$33 million renovation set to begin in Birmingham

Developer Ed Ticheli, center, with the development and leasing team and interns from Tuskegee University in front of the American Red Cross building in downtown Birmingham. Photo by Michael Tomberlin for Alabama NewsCenter.

The $33 million revitalization of one of Birmingham’s biggest empty eyesores is set to begin in July, and the project is getting help from a team of students from Tuskegee University.

The transformation of the five-story, 140,000-square-foot former American Red Cross building into 192 apartments, to be known as Market Lofts on Third, will begin with internal demolition work starting in mid-July. The building at 2225 Third Ave. N. has been vacant since 1999.

“We’re talking about the same style units that we have at American Life, the workforce housing units,” developer Ed Ticheli said. “They will be anywhere from 350 square feet to 650 square feet.”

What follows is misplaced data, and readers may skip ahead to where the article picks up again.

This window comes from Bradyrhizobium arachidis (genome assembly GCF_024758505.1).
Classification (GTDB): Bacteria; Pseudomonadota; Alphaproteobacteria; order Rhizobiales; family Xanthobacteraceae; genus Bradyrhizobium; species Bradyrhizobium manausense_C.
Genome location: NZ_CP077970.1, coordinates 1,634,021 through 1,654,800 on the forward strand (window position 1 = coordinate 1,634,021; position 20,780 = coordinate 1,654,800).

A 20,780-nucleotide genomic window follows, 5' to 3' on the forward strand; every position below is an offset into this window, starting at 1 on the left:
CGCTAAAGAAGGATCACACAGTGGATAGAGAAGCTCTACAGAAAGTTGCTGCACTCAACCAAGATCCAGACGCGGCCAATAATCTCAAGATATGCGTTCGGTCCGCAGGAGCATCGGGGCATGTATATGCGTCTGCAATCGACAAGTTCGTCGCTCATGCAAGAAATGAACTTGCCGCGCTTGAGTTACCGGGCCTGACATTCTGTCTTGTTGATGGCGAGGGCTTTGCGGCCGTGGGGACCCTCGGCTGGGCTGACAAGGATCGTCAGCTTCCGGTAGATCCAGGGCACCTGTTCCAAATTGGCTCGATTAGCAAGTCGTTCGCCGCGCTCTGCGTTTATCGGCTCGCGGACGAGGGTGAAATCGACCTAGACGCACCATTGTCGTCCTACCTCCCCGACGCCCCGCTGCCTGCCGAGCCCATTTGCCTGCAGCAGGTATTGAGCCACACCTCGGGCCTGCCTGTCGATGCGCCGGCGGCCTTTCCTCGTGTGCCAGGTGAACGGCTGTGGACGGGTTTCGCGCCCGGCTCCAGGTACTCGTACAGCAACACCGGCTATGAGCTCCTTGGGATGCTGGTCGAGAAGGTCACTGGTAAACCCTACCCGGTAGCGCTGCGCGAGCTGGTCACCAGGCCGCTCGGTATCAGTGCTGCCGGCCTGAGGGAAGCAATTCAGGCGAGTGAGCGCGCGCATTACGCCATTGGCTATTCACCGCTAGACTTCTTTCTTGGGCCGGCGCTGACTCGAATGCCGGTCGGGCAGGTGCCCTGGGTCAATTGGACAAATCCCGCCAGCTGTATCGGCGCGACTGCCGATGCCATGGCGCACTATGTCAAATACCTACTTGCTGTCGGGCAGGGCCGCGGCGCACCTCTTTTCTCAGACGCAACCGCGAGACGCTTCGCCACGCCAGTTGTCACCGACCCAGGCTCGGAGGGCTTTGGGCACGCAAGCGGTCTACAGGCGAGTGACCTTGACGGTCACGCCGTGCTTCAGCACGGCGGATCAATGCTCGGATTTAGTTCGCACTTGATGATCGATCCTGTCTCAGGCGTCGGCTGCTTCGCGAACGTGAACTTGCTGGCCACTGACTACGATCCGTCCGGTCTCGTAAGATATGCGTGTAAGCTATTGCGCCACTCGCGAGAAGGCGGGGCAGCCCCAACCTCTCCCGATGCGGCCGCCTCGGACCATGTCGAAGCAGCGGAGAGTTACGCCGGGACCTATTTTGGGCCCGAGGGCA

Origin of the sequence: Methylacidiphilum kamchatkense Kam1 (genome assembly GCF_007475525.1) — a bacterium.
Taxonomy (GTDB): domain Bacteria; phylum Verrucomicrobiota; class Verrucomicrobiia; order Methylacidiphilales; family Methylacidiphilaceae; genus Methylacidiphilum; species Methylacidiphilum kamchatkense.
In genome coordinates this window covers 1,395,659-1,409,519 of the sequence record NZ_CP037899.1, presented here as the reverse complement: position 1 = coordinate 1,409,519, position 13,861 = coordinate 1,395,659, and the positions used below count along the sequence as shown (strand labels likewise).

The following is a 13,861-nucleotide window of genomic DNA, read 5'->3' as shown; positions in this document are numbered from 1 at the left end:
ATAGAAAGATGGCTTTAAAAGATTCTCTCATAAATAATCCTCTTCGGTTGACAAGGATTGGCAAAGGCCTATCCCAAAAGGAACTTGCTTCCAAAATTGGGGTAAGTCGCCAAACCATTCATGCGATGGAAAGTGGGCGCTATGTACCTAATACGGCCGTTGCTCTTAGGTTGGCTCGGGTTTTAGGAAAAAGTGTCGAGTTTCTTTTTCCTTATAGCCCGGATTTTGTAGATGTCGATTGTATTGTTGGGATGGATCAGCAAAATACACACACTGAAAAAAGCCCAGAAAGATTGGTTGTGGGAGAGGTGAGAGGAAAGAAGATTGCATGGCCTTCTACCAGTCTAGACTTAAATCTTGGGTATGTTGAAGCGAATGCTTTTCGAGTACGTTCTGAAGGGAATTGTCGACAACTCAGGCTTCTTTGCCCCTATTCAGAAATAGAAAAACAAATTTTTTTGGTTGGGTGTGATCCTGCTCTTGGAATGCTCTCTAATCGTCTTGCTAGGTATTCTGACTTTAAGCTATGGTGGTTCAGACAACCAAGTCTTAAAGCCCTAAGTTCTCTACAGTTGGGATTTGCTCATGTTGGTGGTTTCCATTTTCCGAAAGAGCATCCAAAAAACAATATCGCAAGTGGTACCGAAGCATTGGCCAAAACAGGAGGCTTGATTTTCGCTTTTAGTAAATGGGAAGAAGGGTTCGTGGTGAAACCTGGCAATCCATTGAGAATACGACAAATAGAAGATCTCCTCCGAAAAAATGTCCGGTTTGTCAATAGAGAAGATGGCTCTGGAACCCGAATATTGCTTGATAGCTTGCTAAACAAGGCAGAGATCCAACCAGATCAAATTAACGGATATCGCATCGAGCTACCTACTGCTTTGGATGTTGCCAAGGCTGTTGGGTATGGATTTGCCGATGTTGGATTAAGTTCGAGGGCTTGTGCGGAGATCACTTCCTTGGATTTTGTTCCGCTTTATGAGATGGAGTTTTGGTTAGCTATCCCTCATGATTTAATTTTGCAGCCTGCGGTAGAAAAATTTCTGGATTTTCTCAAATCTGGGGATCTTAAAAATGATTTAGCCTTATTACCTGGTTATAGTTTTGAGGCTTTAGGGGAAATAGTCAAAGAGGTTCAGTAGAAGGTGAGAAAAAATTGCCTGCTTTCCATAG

Ticheli has assembled the same team that worked with him on the $24 million renovation of the 12-story, 84,000-square-foot American Life building into 140 workforce housing apartments. It is located a block away on the corner of 18th Street and Third Avenue North. The team includes Hendon & Huckestein ArchitectsWyatt Builds and LMS Real Estate Investment Management.

New to the team this summer are seven interns from Tuskegee University’s Taylor School of Architecture and Construction Science (TSACS). The students were selected from the TSACS mentorship program by Charner Rodgers, associate professor and the school’s senior program coordinator of Industry Relations and Recruitment. They will live in the Lofts at American Life and learn about the entire historic renovation process with hands-on learning in architecture, construction, commercial real estate and development.

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Additionally, Opportunity AlabamaREV Birmingham and the mayor’s office have provided support for the Market Lofts on Third project, which, like Lofts at American Life, benefits from Opportunity Zone financing and state and federal historic tax credits.

For the Tuskegee students, working on a project of such significance is a huge opportunity.

For more on this story, go to Alabama NewsCenter.

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